Responses by Caleb Kozlowski, creative director, Hybrid Design
Background: The purpose of this project was to make the connection between inspiration and making. We set out to close that gap with the Make with Mohawk campaign, focusing on a progression of three things: inspire with a series of print sets that connected process and material; create an opportunity to act on that inspiration with an online print shop that lets you try out that process with your own design; and celebrate the work people have been doing on Mohawk Paper with the launch of The Mohawk Show.
Reasoning: Most of us have a thing we want to try, but the opportunities we have in front of us are limited. This is endlessly frustrating—especially to young designers getting their start. So, we wanted to create something that gave designers an opportunity to make something outside of all the restrictions—clients, directors, briefs, mediums—that hold them back from making work that gets them excited. It was important we carried this thinking through to The Mohawk Show by changing the way we think about “prizes.” Every award given by The Mohawk Show will be some kind of making—not just an accolade. What better way to reward great work than with the opportunity to make more of it?
Challenges: The logistics of this project were pretty complex and there wasn’t any template to follow. The core idea always remained the same, but the way we executed that idea had a lot of iteration along the way. No one piece was so challenging by itself, but tying them all together required a lot of adjustment.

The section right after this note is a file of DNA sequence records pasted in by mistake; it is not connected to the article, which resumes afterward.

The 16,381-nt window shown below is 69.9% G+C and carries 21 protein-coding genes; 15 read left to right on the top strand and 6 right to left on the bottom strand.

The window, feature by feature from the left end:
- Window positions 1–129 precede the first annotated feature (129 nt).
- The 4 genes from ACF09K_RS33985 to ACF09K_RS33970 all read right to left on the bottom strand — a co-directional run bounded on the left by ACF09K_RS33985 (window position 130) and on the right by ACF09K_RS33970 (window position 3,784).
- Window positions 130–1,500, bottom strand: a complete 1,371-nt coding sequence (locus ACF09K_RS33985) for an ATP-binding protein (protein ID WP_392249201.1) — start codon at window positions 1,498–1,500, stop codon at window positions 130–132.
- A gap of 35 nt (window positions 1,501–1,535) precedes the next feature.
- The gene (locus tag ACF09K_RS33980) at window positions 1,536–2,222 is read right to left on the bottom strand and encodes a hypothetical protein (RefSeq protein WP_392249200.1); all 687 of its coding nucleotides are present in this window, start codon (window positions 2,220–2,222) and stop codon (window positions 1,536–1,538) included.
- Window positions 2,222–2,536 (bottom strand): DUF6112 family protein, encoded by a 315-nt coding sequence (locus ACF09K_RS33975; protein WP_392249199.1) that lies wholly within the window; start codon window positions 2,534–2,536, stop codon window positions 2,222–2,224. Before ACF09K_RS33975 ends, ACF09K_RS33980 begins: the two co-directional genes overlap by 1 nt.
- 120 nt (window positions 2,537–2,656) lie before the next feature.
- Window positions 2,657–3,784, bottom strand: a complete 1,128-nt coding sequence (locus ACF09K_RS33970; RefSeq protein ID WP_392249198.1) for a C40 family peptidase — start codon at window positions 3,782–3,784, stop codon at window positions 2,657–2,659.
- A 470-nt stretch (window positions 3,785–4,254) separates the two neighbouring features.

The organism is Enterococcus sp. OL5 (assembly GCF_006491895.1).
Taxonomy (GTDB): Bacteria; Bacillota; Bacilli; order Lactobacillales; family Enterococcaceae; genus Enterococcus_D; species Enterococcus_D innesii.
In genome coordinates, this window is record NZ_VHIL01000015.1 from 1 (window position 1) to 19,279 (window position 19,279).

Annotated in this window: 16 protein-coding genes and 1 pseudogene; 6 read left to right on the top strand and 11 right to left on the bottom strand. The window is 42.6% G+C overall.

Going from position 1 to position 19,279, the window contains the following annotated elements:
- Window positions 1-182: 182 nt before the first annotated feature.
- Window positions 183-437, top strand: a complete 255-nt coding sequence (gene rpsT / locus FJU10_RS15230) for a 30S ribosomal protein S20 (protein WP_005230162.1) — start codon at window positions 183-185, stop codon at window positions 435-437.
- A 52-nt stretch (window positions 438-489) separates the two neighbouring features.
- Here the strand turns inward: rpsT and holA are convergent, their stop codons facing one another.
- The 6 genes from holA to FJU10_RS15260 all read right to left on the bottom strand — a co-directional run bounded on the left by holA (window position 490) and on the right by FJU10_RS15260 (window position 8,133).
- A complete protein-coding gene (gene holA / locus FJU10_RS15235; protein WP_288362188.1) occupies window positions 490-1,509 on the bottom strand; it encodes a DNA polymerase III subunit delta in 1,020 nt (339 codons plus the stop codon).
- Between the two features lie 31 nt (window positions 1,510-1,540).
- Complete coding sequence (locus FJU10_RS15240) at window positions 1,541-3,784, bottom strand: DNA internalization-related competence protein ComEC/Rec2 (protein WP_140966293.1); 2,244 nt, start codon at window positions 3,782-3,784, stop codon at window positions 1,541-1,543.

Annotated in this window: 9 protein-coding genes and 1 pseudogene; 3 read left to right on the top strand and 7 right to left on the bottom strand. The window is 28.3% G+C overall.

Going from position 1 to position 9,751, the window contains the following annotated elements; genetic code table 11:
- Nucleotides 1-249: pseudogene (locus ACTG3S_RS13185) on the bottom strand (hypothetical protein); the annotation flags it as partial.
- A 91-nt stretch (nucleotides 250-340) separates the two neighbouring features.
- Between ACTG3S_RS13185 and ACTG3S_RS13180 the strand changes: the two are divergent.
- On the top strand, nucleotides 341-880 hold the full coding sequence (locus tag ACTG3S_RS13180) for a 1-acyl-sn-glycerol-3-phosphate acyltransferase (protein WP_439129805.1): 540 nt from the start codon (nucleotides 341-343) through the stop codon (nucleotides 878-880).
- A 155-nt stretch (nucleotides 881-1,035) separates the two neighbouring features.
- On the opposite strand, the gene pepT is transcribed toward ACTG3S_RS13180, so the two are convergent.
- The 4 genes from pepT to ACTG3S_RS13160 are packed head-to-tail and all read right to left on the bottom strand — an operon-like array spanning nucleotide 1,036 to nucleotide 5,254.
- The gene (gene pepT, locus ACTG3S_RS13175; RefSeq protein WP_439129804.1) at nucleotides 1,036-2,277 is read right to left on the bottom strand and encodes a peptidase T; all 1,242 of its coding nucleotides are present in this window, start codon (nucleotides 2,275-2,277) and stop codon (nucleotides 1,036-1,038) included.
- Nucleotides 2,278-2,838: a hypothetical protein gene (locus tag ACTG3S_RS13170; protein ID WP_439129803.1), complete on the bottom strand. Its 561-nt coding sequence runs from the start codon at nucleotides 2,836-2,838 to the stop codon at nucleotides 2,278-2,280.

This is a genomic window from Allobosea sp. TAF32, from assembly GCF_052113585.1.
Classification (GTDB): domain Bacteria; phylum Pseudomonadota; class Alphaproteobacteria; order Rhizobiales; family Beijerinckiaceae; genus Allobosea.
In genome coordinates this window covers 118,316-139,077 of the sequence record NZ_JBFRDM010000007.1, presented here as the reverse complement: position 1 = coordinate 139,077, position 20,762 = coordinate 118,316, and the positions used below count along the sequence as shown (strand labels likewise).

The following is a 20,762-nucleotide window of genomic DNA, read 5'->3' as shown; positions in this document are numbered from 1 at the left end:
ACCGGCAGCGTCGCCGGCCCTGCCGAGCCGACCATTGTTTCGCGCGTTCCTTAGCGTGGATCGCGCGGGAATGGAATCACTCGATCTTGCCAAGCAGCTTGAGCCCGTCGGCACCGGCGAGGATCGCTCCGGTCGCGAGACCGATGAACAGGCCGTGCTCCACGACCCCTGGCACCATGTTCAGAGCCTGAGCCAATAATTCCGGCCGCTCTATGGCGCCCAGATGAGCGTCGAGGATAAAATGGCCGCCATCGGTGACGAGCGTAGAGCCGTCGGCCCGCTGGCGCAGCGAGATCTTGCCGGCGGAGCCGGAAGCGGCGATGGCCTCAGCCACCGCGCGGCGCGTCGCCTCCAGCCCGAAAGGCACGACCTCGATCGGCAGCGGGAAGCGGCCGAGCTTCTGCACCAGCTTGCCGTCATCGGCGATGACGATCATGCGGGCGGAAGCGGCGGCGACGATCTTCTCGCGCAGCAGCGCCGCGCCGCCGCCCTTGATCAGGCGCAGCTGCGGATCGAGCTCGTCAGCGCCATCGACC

Favorite details: I love the idea that we are giving people the opportunity to make something they might not have otherwise. If we can impact people like that, it means so much more than inspiration. Making is a catalyst. It gets your ideas out into the real world where they evolve. If we helped you get just one of your ideas out of your head and on to paper, who knows what wonderful place that one act of making might lead?
Visual influences: The graphic inspiration came from piles of work in our studio. We looked down and saw a mash of styles and colors and ideas and thought: “this is us in a snapshot.” Because it all overlapped, we saw only a hint of each piece, which added a touch of mystery and possibility. We thought we could represent inspiration like this—nothing complete, but hints at the places you might want to explore.
Time constraints: Time constraints made us work fast, but they also forced us to get practical and make decisions. This project needed that.